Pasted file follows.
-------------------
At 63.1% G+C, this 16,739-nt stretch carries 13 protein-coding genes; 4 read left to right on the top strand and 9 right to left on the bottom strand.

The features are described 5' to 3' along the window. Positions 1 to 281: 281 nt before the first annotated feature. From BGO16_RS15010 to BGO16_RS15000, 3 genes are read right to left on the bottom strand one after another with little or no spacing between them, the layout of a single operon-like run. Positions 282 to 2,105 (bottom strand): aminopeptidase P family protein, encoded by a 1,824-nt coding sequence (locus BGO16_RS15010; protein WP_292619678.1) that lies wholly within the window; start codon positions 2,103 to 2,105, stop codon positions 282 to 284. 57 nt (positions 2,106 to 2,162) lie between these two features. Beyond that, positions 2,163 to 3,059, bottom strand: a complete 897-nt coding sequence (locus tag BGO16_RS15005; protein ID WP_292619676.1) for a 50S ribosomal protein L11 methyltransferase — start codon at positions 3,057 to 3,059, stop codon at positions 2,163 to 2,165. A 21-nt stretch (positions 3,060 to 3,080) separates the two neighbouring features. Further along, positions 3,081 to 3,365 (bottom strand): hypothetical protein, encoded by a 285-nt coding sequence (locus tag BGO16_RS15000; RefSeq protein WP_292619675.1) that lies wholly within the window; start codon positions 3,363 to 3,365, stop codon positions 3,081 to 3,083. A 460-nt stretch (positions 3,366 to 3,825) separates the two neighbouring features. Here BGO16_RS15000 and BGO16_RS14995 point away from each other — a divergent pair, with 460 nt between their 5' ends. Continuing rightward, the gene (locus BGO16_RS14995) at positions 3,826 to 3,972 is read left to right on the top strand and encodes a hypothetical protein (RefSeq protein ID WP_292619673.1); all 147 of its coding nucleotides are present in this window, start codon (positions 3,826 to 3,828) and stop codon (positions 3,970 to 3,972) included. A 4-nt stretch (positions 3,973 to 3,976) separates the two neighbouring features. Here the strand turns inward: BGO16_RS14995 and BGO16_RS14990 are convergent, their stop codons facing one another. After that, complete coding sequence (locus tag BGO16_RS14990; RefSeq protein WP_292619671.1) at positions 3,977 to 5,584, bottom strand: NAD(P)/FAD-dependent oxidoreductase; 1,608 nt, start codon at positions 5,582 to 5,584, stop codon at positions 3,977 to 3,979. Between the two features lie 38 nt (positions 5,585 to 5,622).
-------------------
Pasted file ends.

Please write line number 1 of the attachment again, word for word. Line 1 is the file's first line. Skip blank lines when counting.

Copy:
At 63.1% G+C, this 16,739-nt stretch carries 13 protein-coding genes; 4 read left to right on the top strand and 9 right to left on the bottom strand.